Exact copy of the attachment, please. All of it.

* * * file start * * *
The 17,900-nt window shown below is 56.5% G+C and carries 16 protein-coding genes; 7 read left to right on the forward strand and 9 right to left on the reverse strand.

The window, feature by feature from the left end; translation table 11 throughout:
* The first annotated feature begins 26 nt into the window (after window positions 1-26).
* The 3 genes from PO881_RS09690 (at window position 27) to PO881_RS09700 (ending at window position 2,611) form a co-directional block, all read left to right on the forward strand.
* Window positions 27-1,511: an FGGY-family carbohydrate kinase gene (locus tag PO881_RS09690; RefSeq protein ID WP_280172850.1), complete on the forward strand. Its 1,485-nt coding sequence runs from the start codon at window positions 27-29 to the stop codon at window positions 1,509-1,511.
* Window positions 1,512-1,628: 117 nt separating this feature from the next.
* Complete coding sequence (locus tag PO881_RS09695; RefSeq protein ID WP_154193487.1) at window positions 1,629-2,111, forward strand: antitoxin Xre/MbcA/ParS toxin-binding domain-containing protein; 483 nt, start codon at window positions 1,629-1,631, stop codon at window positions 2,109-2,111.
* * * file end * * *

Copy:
The 17,900-nt window shown below is 56.5% G+C and carries 16 protein-coding genes; 7 read left to right on the forward strand and 9 right to left on the reverse strand.

The window, feature by feature from the left end; translation table 11 throughout:
* The first annotated feature begins 26 nt into the window (after window positions 1-26).
* The 3 genes from PO881_RS09690 (at window position 27) to PO881_RS09700 (ending at window position 2,611) form a co-directional block, all read left to right on the forward strand.
* Window positions 27-1,511: an FGGY-family carbohydrate kinase gene (locus tag PO881_RS09690; RefSeq protein ID WP_280172850.1), complete on the forward strand. Its 1,485-nt coding sequence runs from the start codon at window positions 27-29 to the stop codon at window positions 1,509-1,511.
* Window positions 1,512-1,628: 117 nt separating this feature from the next.
* Complete coding sequence (locus tag PO881_RS09695; RefSeq protein ID WP_154193487.1) at window positions 1,629-2,111, forward strand: antitoxin Xre/MbcA/ParS toxin-binding domain-containing protein; 483 nt, start codon at window positions 1,629-1,631, stop codon at window positions 2,109-2,111.